Impact of ocean acidification (OA) on the acid-base regulation of polar cod: Time and localized tracking of brain pH changes

Christian.Bock [ at ]


A consequence of accumulating carbon dioxide (CO2) in the atmosphere is global climate change. CO2 also dissolves in the ocean and reduces the water pH, resulting in ocean acidification (OA). Fish were long thought to be relatively resistant to pH changes in the water, because they possess an efficient acid-base regulation. However, recent findings indicate altered behaviour and changes in neurological processes in fish. To investigate the acid-base regulation in the brain of the polar cod (Boreogadus saida), a combination of two methods, based on the nuclear magnetic resonance (NMR) phenomenon, was used in this study. Non- localized 31P-NMR spectroscopy was used to measure the concentration of phosphometabolites. The intracellular pH (pHi) was calculated from the chemical shift of the 31 NMR signal of inorganic phosphate in relation to the phosphocreatine signal. spectroscopy is used to detect short-term changes in the concentration of different phosphometabolites and hence short-term changes in the pH. However, the determination of the pH value in a specific region as small as the fish brain is not possible with non-localized 31P- NMR spectroscopy. To verify the results of the measurements the chemical exchange saturation transfer (CEST) between taurine and water (TauCEST) was determined in a specific region in the brain of B. saida. Because CEST is pH dependant, changes in the CEST effect can give evidence on any pH changes with a higher spatial resolution than non-localized 31P-NMR spectroscopy. Additionally to pH changes, energy metabolism can be analysed with 31P-NMR spectroscopy by measuring the concentration of phosphometabolites such as inorganic phosphate, phosphocreatine or the three ATP subunits α-, β- and γ-ATP. After 20 hours of acclimatisation under control conditions, the animals were exposed to a CO2 concentration of 3500 ppm and a water pH of 6.92 ± 0.2 for four hours (hypercapnia). Then, the animals were tested again in water without elevated CO2 concentrations (pH 7.96 ± 0.3). The pHi decreased rapidly after switching to hypercapnia by a mean of 0.05 ± 0.2 and started to reach control values again after two hours. The maximum decrease in pHi was 0.17 and occurred in fish 2 and 4. Throughout the whole time of the experiment, there were no significant changes in the energy values.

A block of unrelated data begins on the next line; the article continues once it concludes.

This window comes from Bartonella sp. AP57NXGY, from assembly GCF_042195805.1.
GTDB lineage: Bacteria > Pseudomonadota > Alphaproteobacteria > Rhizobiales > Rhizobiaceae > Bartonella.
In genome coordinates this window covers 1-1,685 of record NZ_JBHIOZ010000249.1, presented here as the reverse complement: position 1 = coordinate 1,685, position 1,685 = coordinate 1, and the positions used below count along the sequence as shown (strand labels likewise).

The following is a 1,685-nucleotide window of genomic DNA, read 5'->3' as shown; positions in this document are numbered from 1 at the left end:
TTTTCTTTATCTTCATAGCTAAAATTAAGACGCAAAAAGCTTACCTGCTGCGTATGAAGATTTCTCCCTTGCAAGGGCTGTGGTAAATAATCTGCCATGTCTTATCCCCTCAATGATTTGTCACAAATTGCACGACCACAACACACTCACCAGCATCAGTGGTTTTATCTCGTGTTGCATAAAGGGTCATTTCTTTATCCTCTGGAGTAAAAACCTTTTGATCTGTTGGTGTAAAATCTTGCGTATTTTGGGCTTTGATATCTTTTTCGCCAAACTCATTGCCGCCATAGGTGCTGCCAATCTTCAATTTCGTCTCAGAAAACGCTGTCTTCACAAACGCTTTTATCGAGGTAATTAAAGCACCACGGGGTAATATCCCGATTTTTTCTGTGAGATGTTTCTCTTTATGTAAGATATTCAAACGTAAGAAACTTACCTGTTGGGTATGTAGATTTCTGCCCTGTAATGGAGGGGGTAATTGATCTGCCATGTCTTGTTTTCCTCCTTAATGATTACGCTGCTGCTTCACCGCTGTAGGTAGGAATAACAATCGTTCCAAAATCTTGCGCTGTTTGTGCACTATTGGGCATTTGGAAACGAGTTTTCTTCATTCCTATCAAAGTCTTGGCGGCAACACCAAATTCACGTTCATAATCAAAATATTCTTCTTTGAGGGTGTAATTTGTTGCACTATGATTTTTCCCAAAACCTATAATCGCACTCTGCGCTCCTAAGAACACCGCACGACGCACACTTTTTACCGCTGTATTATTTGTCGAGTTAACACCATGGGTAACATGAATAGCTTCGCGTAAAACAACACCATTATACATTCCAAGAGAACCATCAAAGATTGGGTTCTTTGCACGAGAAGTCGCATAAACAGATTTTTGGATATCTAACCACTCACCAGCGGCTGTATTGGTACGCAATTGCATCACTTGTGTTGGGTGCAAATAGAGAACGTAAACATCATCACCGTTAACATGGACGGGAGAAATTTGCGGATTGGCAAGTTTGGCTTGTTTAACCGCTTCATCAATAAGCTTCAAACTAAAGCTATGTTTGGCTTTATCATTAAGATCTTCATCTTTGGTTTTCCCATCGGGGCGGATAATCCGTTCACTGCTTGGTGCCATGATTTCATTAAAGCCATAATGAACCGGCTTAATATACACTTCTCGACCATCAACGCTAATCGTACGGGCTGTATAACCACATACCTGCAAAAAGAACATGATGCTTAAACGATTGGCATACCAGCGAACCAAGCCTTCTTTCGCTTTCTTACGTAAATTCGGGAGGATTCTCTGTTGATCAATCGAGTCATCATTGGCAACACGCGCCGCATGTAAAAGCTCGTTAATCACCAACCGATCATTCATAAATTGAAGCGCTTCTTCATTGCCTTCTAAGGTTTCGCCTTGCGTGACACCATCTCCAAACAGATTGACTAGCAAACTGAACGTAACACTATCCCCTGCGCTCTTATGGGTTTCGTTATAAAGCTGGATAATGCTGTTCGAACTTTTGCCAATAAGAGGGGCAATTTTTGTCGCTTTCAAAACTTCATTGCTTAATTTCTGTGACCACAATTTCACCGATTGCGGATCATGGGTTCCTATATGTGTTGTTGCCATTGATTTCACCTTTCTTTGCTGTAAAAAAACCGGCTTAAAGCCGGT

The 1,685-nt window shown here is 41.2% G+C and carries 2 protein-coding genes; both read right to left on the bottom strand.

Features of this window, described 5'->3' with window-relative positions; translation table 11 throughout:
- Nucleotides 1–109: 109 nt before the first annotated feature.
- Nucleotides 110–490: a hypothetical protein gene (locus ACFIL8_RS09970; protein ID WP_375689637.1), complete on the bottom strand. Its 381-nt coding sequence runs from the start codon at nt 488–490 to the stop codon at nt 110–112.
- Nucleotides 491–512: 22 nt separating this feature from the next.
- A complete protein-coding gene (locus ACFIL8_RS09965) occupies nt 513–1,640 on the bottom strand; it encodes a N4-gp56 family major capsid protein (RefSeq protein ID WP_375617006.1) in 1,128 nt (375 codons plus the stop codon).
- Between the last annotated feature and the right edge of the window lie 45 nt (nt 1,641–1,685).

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Scheuring, C. I. (2019): Impact of ocean acidification (OA) on the acid-base regulation of polar cod: Time and localized tracking of brain pH changes , Master thesis, Universität Rostock.

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